Further evoking violence is the extreme poverty and unemployment that plagues the city. The documentary notes that the unemployment rate for black youth is 92%. Ordinary jobs for high school students, such as McDonald’s cashiers, grocery store clerks and the like are occupied by adults attempting to raise families on minimum wage salaries, leaving students jobless and uneducated. Unfortunately, yet very realistically, students are faced with the inevitable question: should I go to school or work to help my family? Often, they choose to help their families. But what kind of money can a young child obtain without an education? 20 year old local rapper Lil Bibby understands the struggle. “You can’t get no money in school,” he repeats twice. “You get a little taste of that hustling money and it’s gonna make you wanna stop going to school.” But as much as the people in Chicago suffer, the city isn’t nicknamed “big shoulders” for nothing. In fact, despite the plethora of issues plaguing the city, residents are indeed resilient, often  expressing, overcoming and escaping their troubles through the arts and sports.

 

Pointing out that rap artists, Common, Kanye, and Lupe Fiasco all emerged from the city’s rough neighborhoods, Chicago Love is much about the arts as it is about the dynamics of violence. Interviewing local artists such as Twista, Young Chop, The Boy Illinois, Cadoe, Baby Trav, St. Millie, Young Heavy, Stunt Taylor and Rhymefest, the film acknowledges that while drill music, a subgenre of Chicago hip known for its violent lyrics, dark themes and trap influenced beats, may perpetuate violence, music as a whole betters the city. Commenting on just how influential music is to the regeneration of the city, Father Michael Pfleger comments, “Music is the one thing that doesn’t ask permission to get up in your spirit.” Similarly, dance functions as a life giving activity to young people living in the city. During “fefes,” huge block parties where everyone shows off their cars, rap skills, and dance moves, dance plays an integral part of release, renewal, art, unity and community  involvement.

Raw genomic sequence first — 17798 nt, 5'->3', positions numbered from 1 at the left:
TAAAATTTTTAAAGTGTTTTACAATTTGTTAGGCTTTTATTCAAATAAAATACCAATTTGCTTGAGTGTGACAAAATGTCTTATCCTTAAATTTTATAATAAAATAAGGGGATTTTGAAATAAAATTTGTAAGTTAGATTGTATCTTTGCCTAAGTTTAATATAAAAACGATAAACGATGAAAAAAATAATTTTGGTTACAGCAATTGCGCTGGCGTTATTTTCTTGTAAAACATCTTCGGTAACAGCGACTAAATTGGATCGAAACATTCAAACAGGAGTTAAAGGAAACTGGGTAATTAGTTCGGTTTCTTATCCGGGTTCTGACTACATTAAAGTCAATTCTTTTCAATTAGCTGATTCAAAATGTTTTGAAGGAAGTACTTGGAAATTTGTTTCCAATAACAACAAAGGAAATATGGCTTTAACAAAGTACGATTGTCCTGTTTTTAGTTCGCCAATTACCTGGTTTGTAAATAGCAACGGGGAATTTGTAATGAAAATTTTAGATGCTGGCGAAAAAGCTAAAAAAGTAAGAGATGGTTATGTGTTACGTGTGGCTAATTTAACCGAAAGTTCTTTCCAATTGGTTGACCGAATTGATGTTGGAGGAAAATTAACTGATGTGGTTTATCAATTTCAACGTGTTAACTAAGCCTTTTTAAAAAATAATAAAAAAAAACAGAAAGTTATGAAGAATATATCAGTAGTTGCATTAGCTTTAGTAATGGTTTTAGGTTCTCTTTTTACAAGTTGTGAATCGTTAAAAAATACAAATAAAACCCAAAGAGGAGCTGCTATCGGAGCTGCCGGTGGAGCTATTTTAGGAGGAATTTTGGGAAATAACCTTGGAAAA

Chicago Love, created by Sean P Diddy Combs, is a film that at its core asks “where is the love?” Where is the love for youth misguided by a lack of opportunity? Where is the love for a city budding with artistic skill but entangled in gang strife? The documentary covers everything from how social media enhances the violence to up and coming dancers and artists determined to revitalize the city. Producers interviewed everyone from former gang leaders to Antoine Mitchell, a Rhodes Scholar born and bred in Chicago. While there are no easy answers, there is a clear call to action. Delving deep into the gritty essence of urban city living, the documentary calls us to love the city of Chicago, not solely in talk, but in deed also. We are called upon to support and nurture its residents in any way we can. But isn’t that what love does? Doesn’t it dive deep, look beyond, persist in spite of, endure just because and follow through even when it gets hard? Besides, everyone of us needs a little TLC. What makes the people of Chicago any different? Like Langston Hughes wrote, “I too, sing America,” the same is true for the people in Chicago–they too, sing America. They too, need love. Chicago Love.

 

  • Sharita Gilmore